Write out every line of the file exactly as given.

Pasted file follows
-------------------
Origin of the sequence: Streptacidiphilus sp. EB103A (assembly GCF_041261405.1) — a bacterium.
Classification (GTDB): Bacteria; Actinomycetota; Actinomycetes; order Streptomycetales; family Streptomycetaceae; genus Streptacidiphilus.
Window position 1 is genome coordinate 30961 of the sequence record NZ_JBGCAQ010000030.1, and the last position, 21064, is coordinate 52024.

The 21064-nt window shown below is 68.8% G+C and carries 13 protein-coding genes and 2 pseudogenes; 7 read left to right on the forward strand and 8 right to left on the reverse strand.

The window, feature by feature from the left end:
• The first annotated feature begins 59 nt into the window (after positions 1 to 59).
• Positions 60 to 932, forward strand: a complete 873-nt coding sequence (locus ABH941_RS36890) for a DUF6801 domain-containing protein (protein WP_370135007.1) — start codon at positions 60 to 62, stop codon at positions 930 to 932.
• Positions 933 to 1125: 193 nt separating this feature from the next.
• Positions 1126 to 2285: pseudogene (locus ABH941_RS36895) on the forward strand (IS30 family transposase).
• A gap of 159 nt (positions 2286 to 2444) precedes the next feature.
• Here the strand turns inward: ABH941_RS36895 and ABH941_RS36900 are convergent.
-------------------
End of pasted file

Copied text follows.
Origin of the sequence: Streptacidiphilus sp. EB103A (assembly GCF_041261405.1) — a bacterium.
Classification (GTDB): Bacteria; Actinomycetota; Actinomycetes; order Streptomycetales; family Streptomycetaceae; genus Streptacidiphilus.
Window position 1 is genome coordinate 30961 of the sequence record NZ_JBGCAQ010000030.1, and the last position, 21064, is coordinate 52024.

The 21064-nt window shown below is 68.8% G+C and carries 13 protein-coding genes and 2 pseudogenes; 7 read left to right on the forward strand and 8 right to left on the reverse strand.

The window, feature by feature from the left end:
• The first annotated feature begins 59 nt into the window (after positions 1 to 59).
• Positions 60 to 932, forward strand: a complete 873-nt coding sequence (locus ABH941_RS36890) for a DUF6801 domain-containing protein (protein WP_370135007.1) — start codon at positions 60 to 62, stop codon at positions 930 to 932.
• Positions 933 to 1125: 193 nt separating this feature from the next.
• Positions 1126 to 2285: pseudogene (locus ABH941_RS36895) on the forward strand (IS30 family transposase).
• A gap of 159 nt (positions 2286 to 2444) precedes the next feature.
• Here the strand turns inward: ABH941_RS36895 and ABH941_RS36900 are convergent.